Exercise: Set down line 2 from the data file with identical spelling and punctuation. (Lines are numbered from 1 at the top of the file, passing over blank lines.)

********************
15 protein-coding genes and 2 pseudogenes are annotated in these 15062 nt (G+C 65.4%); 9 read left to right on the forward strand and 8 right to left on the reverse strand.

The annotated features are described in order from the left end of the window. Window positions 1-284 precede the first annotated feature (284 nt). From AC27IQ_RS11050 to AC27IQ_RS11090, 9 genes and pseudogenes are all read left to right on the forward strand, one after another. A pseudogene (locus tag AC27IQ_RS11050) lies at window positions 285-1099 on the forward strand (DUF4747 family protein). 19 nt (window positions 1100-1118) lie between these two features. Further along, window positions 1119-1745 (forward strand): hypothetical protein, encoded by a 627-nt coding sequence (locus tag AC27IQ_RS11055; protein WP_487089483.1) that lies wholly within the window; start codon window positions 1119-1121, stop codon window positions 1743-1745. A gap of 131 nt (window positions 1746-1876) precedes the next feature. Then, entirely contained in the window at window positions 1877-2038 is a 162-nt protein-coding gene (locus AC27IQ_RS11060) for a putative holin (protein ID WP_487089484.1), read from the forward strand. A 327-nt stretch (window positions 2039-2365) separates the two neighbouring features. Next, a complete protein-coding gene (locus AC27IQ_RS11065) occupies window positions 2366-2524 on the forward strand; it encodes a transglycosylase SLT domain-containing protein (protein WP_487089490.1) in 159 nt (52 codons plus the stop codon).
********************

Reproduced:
The annotated features are described in order from the left end of the window. Window positions 1-284 precede the first annotated feature (284 nt). From AC27IQ_RS11050 to AC27IQ_RS11090, 9 genes and pseudogenes are all read left to right on the forward strand, one after another. A pseudogene (locus tag AC27IQ_RS11050) lies at window positions 285-1099 on the forward strand (DUF4747 family protein). 19 nt (window positions 1100-1118) lie between these two features. Further along, window positions 1119-1745 (forward strand): hypothetical protein, encoded by a 627-nt coding sequence (locus tag AC27IQ_RS11055; protein WP_487089483.1) that lies wholly within the window; start codon window positions 1119-1121, stop codon window positions 1743-1745. A gap of 131 nt (window positions 1746-1876) precedes the next feature. Then, entirely contained in the window at window positions 1877-2038 is a 162-nt protein-coding gene (locus AC27IQ_RS11060) for a putative holin (protein ID WP_487089484.1), read from the forward strand. A 327-nt stretch (window positions 2039-2365) separates the two neighbouring features. Next, a complete protein-coding gene (locus AC27IQ_RS11065) occupies window positions 2366-2524 on the forward strand; it encodes a transglycosylase SLT domain-containing protein (protein WP_487089490.1) in 159 nt (52 codons plus the stop codon).